Michael: What makes developing a documentary-style game like 1979 Revolution different from developing a more traditional genre? How do you imagine it is different?

Sam: It’s a good question, because the nature of storytelling and the nature of developing a story..the first place most people start is with research; they’re reading, they’re looking at visual reference or watching movies develop the look and feel of the project, and for this because we were basing this on a real world experience and stuff that happened, we had this treasure trove of resources, like photos, videos, cassette tapes, letters, stories…we did over 70 interviews before we even started production of the game to develop the characters. The characters are an amalgamation of the different interviews we did and are a combination of a lot of different experiences that actually happened. So the great thing about real world is kind of ironic, but you almost have a story already because you already have an outline and you have all these resources you can take from and put into the game. And this was our not even make this a fictional experience, but to make this “living the real.” Play the real, so to speak. In this world, we develop the story out of actual stories of people who experienced the revolution. So as opposed to a more fictional game mechanic, we were luckily able to walk into it with this huge pile of things. We had to figure out what we didn’t want to use in the game because we had so much we could use in the game, so that was the hard part.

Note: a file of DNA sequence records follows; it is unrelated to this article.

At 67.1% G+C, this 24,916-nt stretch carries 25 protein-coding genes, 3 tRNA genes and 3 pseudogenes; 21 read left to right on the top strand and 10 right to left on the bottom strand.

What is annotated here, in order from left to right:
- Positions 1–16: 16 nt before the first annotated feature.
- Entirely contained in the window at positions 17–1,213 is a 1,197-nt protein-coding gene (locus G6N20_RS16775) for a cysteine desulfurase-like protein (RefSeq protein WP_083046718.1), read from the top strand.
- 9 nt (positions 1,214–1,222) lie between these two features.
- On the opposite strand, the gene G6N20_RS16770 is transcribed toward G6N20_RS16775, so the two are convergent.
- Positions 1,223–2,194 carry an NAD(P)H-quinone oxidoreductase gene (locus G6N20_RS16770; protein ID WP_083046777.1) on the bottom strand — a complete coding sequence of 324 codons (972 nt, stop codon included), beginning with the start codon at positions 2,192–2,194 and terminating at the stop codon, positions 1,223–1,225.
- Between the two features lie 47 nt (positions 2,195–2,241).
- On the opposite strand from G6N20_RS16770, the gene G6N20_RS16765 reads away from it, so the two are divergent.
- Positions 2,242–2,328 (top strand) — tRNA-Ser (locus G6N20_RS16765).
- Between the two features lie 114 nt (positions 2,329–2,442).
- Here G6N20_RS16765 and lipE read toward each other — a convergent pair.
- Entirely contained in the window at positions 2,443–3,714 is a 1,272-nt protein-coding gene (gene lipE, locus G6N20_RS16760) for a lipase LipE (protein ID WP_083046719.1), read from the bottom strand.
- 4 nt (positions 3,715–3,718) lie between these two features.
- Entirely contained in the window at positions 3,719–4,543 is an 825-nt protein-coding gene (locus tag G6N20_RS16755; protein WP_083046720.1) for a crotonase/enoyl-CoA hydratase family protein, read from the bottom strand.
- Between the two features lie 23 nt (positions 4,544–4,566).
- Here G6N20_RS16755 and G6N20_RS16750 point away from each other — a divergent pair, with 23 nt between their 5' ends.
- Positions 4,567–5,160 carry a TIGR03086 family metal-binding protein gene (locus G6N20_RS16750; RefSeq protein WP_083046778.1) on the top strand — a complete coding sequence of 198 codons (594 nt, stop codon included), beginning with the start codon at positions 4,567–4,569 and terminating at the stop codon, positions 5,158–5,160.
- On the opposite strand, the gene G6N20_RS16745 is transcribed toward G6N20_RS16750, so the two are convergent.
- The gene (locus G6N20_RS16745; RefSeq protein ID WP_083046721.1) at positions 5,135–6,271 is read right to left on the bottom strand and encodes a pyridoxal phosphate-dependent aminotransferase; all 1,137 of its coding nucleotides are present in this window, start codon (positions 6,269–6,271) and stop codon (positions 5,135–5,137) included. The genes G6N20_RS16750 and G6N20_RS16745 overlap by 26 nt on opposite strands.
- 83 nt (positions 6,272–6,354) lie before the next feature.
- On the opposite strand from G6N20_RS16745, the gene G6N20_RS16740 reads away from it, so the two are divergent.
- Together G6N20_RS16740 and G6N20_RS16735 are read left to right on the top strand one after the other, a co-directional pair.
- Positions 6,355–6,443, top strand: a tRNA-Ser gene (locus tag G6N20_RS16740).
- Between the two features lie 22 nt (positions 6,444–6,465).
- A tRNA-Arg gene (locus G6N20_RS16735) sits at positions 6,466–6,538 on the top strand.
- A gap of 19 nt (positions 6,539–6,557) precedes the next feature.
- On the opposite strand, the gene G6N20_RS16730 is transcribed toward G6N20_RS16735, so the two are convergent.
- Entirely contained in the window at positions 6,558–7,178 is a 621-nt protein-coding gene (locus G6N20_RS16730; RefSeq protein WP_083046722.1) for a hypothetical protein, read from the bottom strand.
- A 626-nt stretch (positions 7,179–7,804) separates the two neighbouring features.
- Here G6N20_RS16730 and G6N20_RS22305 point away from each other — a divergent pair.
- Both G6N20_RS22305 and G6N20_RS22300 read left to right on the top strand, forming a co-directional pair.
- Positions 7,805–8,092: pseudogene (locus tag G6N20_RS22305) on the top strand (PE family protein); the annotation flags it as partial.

Michael: I know the Iranian Revolution is a topic that, let’s be honest, isn’t exactly covered very often in U.S. history classes. What have you been doing to raise awareness of the event to people who are less knowledgeable about this historical event?

Sam: It’s an interesting conundrum because the pitch of the game to some people sounds intriguing but to other people, it might sound equally off-putting; you might be thinking “Oh it’s an educational experience” or “history is boring.” Our primary mode of marketing was to show the entertainment factor of the game. This is primarily a story. At the core of any gaming experience, you want to tell the story of the characters and of the experience, and all the other stuff is window dressing and it’s additional stuff made in the world. It’s funny because we’re an indie studio, this is an original IP; we’re not making a game based on a TV show or movie or a book or whatever, so the revolution itself became our brand. Even the name 1979 Revolution gave people an idea that for most indie games don’t even have an idea of what this is, so it became our rallying cry, a title, a document of this event that you can play. So a big part of it has been showing people this game, seeing people discover it online, people finding out through the news, and finding it through friends playing the game. Luckily the game’s been out for about four months on Steam now and we’ve seen the continual momentum of people tweeting at us, emailing us being like “I just played it. Awesome game. Recommending it to my friends,” stuff like that. So as that continues, that indie game word of mouth is super important. We’ve been fortunate enough to have people [who are] advocates who are playing the game and telling other people about it and that’s a big help towards getting more people to discover it.

Michael: What was the motivation for making the protagonist a photojournalist instead of any other profession?